A Path to Our Best Brain Health for 2013
by Pamela Costello MD PC
“Adversity is the first path to truth”
As my friend and mentor, Ellen Tadd, has taught me, health, wellness, and illness, are a consequence of a combination of karma, the influences of our environment, and of one’s own attitude toward the adversities of life. The karmic, preordained path of our journey will manifest accordingly. One’s attitude and personal growth through our healing processes is within each individual’s control, as to how they navigate through the process of dealing with illness. Most importantly, environmental influences have become increasingly challenging to our manifesting our highest health. It is in this area I have focused my medical practice.
Our planet, as well as our bodies, have become quite saturated with industrial toxins. Environmental toxins include heavy metal toxicities such as lead from our deteriorating air and water supplies, and mercury from dental amalgams, as well as pesticides, hydrocarbons, electromagnetic pollution, immunizations, an increasingly adulterated food supply. The list of neurotoxins also includes infectious opportunists such as mold, viral and bacterial (e.g., Lyme) infections, all of which are readily stored in our nervous systems, contributing to cognitive dysfunction, emotional imbalances, pain, exhaustion, immune stress, and other physical challenges.
For the New Year, I’d like to offer hope to patients who might be struggling with their health, particularly with their nervous systems. I’ve provided the following check list to assess your brain health and neurotoxin burden:
1. Neurotoxin burden assessment. If you’re finding it difficult to think clearly, then undertake a neurotoxin burden assessment. Do you have mercury/silver fillings? Do you know your current toxic burden, i.e., the amount of heavy metals, pesticides, solvents, e-smog, etc., that is acting to prematurely age your brain? Are your home and work environments safe and clean of molds, solvents, and other threats to your brain and good brain function? Does your personal hygiene, make up, or laundry and household cleaning products contain solvents, or other toxic agents? Electromagnetic fields from electrical lines, lights, computers, cell phones and towers, microwaves, plus infectious opportunists and allergens, also burden our immune and nervous systems.
2. Adequate rest, a good night’s sleep. Sleep apnea? Insomnia? Nighttime pain syndromes? Restless legs? Neck pain? Such issues keep you from the recuperative rest your brain and body need.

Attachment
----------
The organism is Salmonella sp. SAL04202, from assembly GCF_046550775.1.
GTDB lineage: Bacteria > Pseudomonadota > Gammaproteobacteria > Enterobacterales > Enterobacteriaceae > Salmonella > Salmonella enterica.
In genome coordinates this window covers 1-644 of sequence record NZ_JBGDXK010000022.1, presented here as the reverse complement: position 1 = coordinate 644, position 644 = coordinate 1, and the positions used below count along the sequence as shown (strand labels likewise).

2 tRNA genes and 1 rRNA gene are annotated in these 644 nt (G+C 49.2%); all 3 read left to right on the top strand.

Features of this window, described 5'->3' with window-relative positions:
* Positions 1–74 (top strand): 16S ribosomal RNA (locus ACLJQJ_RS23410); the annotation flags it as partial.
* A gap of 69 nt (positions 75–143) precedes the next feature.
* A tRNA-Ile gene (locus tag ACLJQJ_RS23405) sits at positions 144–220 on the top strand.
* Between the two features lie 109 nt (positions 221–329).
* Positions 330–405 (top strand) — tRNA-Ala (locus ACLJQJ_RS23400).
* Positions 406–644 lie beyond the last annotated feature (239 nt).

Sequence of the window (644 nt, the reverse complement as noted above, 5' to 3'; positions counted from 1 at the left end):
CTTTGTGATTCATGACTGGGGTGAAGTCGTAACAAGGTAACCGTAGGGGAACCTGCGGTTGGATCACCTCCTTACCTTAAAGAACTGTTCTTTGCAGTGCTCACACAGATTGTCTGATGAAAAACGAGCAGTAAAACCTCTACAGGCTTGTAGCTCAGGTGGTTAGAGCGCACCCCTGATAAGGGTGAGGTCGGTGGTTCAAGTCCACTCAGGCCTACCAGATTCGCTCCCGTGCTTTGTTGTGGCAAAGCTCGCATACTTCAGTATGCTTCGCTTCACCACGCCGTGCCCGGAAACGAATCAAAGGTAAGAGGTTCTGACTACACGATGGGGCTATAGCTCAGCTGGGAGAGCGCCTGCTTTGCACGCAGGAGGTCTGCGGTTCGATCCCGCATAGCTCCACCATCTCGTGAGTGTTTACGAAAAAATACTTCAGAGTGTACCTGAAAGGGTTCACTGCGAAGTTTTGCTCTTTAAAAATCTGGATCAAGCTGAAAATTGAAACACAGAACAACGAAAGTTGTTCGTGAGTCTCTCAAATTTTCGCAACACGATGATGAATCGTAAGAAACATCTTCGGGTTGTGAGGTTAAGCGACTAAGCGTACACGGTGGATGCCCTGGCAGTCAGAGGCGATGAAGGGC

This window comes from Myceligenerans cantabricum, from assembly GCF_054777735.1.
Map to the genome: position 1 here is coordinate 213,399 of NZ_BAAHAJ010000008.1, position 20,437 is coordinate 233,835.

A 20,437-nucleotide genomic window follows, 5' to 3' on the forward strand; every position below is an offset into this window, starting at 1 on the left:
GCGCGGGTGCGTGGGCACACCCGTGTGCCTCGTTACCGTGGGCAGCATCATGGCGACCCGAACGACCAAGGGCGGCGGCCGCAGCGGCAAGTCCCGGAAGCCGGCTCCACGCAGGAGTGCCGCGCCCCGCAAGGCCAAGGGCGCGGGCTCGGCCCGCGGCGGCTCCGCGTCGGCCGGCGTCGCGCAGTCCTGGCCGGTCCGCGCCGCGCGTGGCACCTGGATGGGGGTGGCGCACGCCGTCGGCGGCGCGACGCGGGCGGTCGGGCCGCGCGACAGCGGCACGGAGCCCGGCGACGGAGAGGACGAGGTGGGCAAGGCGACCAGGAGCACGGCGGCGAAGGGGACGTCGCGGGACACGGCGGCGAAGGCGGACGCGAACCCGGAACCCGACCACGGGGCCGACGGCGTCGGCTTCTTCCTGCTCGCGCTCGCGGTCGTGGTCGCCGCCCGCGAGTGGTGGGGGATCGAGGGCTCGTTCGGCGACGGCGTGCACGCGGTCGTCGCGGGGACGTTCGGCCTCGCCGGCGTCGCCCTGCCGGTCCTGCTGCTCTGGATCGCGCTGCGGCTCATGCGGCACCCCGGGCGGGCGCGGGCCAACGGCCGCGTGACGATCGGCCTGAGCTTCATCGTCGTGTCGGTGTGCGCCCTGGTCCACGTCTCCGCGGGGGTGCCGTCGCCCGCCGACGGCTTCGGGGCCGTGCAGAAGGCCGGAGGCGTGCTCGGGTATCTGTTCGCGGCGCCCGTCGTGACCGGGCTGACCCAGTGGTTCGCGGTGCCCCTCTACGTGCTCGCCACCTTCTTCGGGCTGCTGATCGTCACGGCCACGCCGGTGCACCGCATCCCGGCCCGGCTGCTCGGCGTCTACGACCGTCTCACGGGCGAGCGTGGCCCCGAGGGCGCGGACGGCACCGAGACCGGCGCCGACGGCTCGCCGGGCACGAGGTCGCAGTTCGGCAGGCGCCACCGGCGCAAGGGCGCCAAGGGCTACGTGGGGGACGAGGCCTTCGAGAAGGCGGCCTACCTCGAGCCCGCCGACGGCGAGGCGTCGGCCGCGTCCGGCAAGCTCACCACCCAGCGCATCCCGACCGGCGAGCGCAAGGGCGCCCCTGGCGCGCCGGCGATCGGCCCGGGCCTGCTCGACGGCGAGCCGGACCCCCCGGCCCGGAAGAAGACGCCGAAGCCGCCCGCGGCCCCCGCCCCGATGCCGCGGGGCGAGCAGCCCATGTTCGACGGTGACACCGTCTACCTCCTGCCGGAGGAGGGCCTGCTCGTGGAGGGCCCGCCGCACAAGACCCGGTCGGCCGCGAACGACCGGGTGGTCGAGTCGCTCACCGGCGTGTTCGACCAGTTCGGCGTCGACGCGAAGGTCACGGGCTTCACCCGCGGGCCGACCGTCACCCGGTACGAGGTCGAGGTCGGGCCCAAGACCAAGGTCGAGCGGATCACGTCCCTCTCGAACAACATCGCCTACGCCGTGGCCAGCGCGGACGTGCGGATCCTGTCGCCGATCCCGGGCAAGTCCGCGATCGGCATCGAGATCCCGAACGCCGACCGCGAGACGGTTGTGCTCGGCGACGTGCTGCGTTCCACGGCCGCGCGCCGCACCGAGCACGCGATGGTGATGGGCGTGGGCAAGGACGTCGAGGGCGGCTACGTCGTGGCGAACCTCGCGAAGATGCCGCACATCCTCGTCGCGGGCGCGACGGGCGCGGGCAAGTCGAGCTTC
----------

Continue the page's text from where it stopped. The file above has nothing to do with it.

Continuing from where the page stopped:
3. Dietary evaluation. Eat organically and with the intention of providing the brain with good fuel sources, rather than short term energy fixes. What are your greatest food sensitivities? The immune system and nervous system are inextricably linked. What antagonizes your immune system, also affects your brain.
4. Physical Exercise. Regular exercise increases both endorphins (natural morphine like substances) as well as strengthens the heart and cerebral circulation, upon which a healthy brain depends. It increases our heart rate and mobilization of brain damaging toxins, which we can then excrete through our skin via sweating. A simple daily walk is a gentle, yet effective, start.
5. Intellectual or mental exercise. Reading, crosswords, games. Exercise the muscle of thinking with daily mental exercises which strengthen your neural network.
6. Spiritual exercise/Inspirational support. Meditation and prayer raise your consciousness and bring you a sense of well being and peace. Pursue such practices to bring you joy and inspiration. Listening to or creating music, art, speeches, lectures, or seeing plays which inspire you, reinforce the pathways of higher cognitive functioning, supporting the brain’s longevity.
7. Attitude Assessment. Do the challenges of life appear to you as stumbling blocks or stepping stones? Your attitude towards adversity dramatically influences your sense of wellness. Positive thinking strengthens the mind and the immune system.
8. Proper Elimination. Keeping the bowels emptied on a regular basis keeps the excreted toxins from being reabsorbed, decreasing the level of neuroactive toxins.
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